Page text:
November 8, 2012

Ballot Measures

A look at what passed, and what didn’t, on election night.

Jessica: The ballots were so long in some states, officials encouraged voters to bring in notes! The end result is this is an election of many firsts. Across the country voters weighed in on matters such as Puerto Rico statehood, same sex marriage and legalizing marijuana. Several states already allow marijuana use for medical reasons.

Expert: You cannot be arrested for being in possession for an ounce of marijuana.

Jessica: Colorado and Washington became the first two states to legalize marijuana for recreational use.

Expert: This is recreational use with no medical rationale behind it except the people like the feeling it gives them.

Jessica: These newly passed state laws conflict with federal law, but part of the appeal to voters is that a tax on marijuana could help solve state budget problems

Expert: When states are strapped for money, they’re going to look in very unusual places for revenue. They see that marijuana is a very big business, and whenever government sees a big business, people in government think, well, how can we tax it?

Jessica: Well, sales tax and higher taxes on the wealthy are how California voters decided they will fund their schools after passing Proposition 30. And getting a higher education in Maryland just got a little easier for those who are not legal citizens. Voters in Maryland passed a measure allowing undocumented immigrants to pay in-state rates if they attend a Maryland high school for three years and if they or their parents can show they filed state income taxes during that time.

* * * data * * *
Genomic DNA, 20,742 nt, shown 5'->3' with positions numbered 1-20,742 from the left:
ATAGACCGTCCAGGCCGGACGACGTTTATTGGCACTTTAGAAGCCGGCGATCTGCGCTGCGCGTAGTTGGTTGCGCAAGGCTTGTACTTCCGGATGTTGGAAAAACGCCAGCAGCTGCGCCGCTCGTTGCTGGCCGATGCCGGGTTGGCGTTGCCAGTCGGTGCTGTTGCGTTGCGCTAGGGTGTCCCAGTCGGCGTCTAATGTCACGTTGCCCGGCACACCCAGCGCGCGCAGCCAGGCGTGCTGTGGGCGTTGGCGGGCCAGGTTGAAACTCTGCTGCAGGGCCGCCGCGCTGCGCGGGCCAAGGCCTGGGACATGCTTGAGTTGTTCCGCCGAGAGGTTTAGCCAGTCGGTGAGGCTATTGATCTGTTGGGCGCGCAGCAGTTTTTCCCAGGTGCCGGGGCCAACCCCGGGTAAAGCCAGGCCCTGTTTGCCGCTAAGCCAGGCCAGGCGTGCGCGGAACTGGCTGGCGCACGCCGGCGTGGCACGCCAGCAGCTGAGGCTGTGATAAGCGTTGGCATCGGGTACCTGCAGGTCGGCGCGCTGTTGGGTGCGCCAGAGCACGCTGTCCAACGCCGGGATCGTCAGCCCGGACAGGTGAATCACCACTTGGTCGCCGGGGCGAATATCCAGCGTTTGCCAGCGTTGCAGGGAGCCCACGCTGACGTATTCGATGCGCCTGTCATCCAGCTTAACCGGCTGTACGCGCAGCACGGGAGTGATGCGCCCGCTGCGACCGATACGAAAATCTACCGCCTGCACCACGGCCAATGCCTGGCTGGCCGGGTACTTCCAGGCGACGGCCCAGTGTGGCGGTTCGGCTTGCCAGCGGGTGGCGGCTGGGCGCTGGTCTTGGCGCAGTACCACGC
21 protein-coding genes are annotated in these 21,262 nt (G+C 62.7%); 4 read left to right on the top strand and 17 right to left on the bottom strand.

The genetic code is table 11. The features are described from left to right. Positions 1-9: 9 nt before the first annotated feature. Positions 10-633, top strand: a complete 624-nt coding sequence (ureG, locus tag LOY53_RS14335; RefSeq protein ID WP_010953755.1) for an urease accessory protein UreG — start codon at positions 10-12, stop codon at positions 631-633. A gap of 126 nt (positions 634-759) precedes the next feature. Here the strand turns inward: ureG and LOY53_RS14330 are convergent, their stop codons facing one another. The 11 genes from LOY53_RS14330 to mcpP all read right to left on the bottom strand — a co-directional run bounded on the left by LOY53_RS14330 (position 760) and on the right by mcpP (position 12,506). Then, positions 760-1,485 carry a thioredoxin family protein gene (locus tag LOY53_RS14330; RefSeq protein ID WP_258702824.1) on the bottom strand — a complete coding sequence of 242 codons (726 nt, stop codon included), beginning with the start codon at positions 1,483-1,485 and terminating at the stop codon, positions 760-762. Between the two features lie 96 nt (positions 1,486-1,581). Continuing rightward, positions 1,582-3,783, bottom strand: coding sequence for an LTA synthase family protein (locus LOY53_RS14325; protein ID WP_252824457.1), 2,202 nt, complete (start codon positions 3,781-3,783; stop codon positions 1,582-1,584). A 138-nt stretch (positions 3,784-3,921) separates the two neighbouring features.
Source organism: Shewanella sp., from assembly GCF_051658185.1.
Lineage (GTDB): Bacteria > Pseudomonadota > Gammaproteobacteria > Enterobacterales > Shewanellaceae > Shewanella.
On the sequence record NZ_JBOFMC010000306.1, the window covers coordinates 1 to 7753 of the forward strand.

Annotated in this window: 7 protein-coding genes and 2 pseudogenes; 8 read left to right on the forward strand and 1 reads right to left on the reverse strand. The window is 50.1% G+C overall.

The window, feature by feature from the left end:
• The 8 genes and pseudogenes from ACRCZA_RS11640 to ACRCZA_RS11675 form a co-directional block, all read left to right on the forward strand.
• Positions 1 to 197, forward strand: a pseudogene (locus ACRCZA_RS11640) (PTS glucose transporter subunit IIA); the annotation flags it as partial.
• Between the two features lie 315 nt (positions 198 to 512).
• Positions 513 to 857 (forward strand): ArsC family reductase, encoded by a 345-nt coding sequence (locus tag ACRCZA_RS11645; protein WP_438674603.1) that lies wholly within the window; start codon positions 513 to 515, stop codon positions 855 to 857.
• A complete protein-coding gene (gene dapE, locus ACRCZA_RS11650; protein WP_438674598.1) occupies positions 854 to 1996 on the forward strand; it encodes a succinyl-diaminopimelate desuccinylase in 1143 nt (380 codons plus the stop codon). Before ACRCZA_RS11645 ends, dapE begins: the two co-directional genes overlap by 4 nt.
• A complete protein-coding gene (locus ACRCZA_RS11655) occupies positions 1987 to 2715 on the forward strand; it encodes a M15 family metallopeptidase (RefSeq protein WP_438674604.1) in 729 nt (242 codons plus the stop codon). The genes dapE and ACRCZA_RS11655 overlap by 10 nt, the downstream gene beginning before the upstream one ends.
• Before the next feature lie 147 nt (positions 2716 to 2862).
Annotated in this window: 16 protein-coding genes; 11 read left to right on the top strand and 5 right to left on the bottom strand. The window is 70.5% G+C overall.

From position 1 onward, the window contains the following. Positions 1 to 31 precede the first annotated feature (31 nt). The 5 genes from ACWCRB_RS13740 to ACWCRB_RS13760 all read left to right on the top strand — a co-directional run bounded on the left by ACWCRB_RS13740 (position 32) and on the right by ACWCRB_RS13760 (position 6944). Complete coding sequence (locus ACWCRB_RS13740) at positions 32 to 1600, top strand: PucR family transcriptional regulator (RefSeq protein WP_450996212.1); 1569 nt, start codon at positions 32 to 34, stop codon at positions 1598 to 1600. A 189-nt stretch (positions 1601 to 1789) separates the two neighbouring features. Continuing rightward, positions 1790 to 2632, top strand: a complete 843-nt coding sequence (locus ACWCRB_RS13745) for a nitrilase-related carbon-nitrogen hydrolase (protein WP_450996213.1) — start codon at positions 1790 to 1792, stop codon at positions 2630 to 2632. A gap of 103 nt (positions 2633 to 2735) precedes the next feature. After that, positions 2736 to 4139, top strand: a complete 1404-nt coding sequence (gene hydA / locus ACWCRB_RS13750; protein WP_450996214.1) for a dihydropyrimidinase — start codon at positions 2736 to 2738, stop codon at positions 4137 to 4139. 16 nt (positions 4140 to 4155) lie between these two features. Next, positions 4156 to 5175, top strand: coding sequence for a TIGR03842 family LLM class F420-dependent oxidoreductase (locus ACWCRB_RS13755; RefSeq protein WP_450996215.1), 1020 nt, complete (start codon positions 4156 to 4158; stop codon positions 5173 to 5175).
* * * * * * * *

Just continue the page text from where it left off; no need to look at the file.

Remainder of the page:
Same-sex marriage was another big winner last night, although several states already recognize it. Maine and Maryland became the first states to approve same-sex marriage by popular vote. Experts say it will likely be approved in Washington state as well, although so far the vote is too close to call.

Jack Pitney: Twenty years ago, it was inconceivable that states would vote for same-sex marriage. Generational change is important. There’s a very strong relationship between support for same-sex marriage and age.

Jessica: And future generations may learn the U.S. has not 50 but 51 states. That is because by a slim majority, Puerto Ricans voted to become a state. The island is currently a U.S. territory. Residents are U.S. citizens but can’t vote in presidential elections and have limited representation in congress. And it is congress that would have to approve Puerto Rico’s bid for statehood.

So as you can see, even though we kept the same president and balance of power in Congress, there were a lot of changes on the state level.

Back to you, Julian.


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